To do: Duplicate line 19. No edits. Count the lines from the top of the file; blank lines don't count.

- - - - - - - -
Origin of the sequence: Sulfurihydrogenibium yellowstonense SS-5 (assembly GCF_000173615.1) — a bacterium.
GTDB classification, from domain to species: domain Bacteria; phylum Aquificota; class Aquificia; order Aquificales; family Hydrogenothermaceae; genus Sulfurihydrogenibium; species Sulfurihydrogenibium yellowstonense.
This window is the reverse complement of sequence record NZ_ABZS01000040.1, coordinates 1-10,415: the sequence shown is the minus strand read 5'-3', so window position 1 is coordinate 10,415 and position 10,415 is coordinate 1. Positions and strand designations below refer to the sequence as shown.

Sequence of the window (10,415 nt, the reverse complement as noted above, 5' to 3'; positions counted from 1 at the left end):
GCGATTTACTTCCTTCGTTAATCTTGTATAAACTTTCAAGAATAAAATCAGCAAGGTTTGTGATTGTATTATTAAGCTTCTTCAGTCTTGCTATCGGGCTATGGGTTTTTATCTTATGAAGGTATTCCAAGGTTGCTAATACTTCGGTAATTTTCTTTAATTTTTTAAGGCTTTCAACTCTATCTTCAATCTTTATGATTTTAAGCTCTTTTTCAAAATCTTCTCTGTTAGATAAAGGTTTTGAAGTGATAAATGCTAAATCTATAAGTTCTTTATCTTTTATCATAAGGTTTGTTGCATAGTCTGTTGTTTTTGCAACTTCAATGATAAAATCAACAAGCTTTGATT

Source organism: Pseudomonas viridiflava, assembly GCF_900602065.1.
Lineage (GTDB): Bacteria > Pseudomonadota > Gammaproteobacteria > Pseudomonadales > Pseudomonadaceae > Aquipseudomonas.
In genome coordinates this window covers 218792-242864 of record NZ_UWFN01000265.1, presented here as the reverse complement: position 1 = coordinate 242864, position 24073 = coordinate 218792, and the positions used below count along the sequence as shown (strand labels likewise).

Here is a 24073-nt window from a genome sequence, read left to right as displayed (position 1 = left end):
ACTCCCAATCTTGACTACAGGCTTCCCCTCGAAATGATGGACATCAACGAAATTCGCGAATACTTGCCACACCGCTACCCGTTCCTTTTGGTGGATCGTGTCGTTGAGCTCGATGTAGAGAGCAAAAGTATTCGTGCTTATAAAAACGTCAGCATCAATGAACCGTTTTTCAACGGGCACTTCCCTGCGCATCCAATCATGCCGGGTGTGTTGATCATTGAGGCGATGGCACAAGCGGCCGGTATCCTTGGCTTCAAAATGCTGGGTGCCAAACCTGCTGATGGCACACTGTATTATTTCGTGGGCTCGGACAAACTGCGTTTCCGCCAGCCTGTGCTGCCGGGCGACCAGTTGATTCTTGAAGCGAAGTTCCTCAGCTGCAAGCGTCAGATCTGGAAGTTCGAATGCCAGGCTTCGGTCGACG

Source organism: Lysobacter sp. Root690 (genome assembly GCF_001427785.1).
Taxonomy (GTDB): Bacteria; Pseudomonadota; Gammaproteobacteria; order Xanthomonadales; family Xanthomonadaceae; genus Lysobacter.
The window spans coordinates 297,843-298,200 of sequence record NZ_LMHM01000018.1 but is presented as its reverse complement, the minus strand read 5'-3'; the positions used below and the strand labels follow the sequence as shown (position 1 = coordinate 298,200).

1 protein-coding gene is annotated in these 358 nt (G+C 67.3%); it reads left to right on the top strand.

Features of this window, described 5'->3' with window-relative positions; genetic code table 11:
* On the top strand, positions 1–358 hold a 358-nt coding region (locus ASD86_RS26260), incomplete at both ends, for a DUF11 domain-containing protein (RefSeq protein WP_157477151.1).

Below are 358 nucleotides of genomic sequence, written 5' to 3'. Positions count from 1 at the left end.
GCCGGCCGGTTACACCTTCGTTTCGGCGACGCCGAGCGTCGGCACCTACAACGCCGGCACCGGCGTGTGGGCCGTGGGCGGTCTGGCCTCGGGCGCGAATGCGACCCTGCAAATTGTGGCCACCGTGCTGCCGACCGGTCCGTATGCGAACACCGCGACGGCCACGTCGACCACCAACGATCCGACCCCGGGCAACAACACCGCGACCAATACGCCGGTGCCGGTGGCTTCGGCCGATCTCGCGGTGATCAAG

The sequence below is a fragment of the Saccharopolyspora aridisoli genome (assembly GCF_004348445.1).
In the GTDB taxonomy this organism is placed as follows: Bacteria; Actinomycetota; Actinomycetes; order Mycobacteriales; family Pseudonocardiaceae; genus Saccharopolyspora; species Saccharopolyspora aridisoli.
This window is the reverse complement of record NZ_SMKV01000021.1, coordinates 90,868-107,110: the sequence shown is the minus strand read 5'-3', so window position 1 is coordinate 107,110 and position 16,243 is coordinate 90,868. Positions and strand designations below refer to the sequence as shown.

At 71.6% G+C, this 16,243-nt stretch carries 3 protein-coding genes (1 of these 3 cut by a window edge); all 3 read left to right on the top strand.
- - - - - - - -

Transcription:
The sequence below is a fragment of the Saccharopolyspora aridisoli genome (assembly GCF_004348445.1).